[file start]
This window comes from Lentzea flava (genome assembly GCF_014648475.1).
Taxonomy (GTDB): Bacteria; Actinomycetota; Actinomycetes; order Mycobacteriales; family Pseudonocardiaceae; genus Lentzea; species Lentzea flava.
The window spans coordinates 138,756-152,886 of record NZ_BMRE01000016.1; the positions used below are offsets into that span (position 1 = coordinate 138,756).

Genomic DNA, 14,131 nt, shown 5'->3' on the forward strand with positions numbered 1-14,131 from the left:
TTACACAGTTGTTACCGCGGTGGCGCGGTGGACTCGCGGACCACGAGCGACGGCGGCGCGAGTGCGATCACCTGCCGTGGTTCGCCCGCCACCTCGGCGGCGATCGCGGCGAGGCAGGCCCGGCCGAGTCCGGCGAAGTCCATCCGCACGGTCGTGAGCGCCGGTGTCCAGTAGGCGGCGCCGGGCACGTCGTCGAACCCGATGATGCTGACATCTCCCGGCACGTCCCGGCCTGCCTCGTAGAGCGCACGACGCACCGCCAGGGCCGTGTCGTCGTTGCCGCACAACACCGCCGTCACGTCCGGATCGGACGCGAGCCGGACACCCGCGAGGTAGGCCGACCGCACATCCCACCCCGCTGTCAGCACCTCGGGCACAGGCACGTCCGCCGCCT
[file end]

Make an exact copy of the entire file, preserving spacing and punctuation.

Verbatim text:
This window comes from Lentzea flava (genome assembly GCF_014648475.1).
Taxonomy (GTDB): Bacteria; Actinomycetota; Actinomycetes; order Mycobacteriales; family Pseudonocardiaceae; genus Lentzea; species Lentzea flava.
The window spans coordinates 138,756-152,886 of record NZ_BMRE01000016.1; the positions used below are offsets into that span (position 1 = coordinate 138,756).

Genomic DNA, 14,131 nt, shown 5'->3' on the forward strand with positions numbered 1-14,131 from the left:
TTACACAGTTGTTACCGCGGTGGCGCGGTGGACTCGCGGACCACGAGCGACGGCGGCGCGAGTGCGATCACCTGCCGTGGTTCGCCCGCCACCTCGGCGGCGATCGCGGCGAGGCAGGCCCGGCCGAGTCCGGCGAAGTCCATCCGCACGGTCGTGAGCGCCGGTGTCCAGTAGGCGGCGCCGGGCACGTCGTCGAACCCGATGATGCTGACATCTCCCGGCACGTCCCGGCCTGCCTCGTAGAGCGCACGACGCACCGCCAGGGCCGTGTCGTCGTTGCCGCACAACACCGCCGTCACGTCCGGATCGGACGCGAGCCGGACACCCGCGAGGTAGGCCGACCGCACATCCCACCCCGCTGTCAGCACCTCGGGCACAGGCACGTCCGCCGCCT